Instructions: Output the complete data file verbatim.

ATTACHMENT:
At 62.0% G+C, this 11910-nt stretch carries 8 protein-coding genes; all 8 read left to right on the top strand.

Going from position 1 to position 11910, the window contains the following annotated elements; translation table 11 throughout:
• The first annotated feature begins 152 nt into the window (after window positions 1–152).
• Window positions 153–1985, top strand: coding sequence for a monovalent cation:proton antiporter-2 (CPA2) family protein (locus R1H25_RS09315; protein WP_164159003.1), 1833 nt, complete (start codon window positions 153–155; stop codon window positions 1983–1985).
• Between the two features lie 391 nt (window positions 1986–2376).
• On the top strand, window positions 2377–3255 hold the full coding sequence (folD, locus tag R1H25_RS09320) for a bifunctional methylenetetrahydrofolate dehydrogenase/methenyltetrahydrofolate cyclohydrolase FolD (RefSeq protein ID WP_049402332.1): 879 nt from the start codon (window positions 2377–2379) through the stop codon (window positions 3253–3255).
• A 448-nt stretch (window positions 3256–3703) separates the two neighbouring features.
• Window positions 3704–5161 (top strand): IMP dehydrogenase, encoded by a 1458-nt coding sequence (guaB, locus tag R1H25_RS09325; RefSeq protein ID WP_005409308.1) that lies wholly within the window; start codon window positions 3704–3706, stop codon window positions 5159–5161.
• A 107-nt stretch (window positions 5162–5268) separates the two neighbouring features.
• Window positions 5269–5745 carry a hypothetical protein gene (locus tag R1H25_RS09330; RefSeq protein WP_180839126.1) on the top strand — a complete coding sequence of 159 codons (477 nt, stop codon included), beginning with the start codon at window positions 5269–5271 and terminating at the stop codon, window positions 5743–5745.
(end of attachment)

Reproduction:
At 62.0% G+C, this 11910-nt stretch carries 8 protein-coding genes; all 8 read left to right on the top strand.

Going from position 1 to position 11910, the window contains the following annotated elements; translation table 11 throughout:
• The first annotated feature begins 152 nt into the window (after window positions 1–152).
• Window positions 153–1985, top strand: coding sequence for a monovalent cation:proton antiporter-2 (CPA2) family protein (locus R1H25_RS09315; protein WP_164159003.1), 1833 nt, complete (start codon window positions 153–155; stop codon window positions 1983–1985).
• Between the two features lie 391 nt (window positions 1986–2376).
• On the top strand, window positions 2377–3255 hold the full coding sequence (folD, locus tag R1H25_RS09320) for a bifunctional methylenetetrahydrofolate dehydrogenase/methenyltetrahydrofolate cyclohydrolase FolD (RefSeq protein ID WP_049402332.1): 879 nt from the start codon (window positions 2377–2379) through the stop codon (window positions 3253–3255).
• A 448-nt stretch (window positions 3256–3703) separates the two neighbouring features.
• Window positions 3704–5161 (top strand): IMP dehydrogenase, encoded by a 1458-nt coding sequence (guaB, locus tag R1H25_RS09325; RefSeq protein ID WP_005409308.1) that lies wholly within the window; start codon window positions 3704–3706, stop codon window positions 5159–5161.
• A 107-nt stretch (window positions 5162–5268) separates the two neighbouring features.
• Window positions 5269–5745 carry a hypothetical protein gene (locus tag R1H25_RS09330; RefSeq protein WP_180839126.1) on the top strand — a complete coding sequence of 159 codons (477 nt, stop codon included), beginning with the start codon at window positions 5269–5271 and terminating at the stop codon, window positions 5743–5745.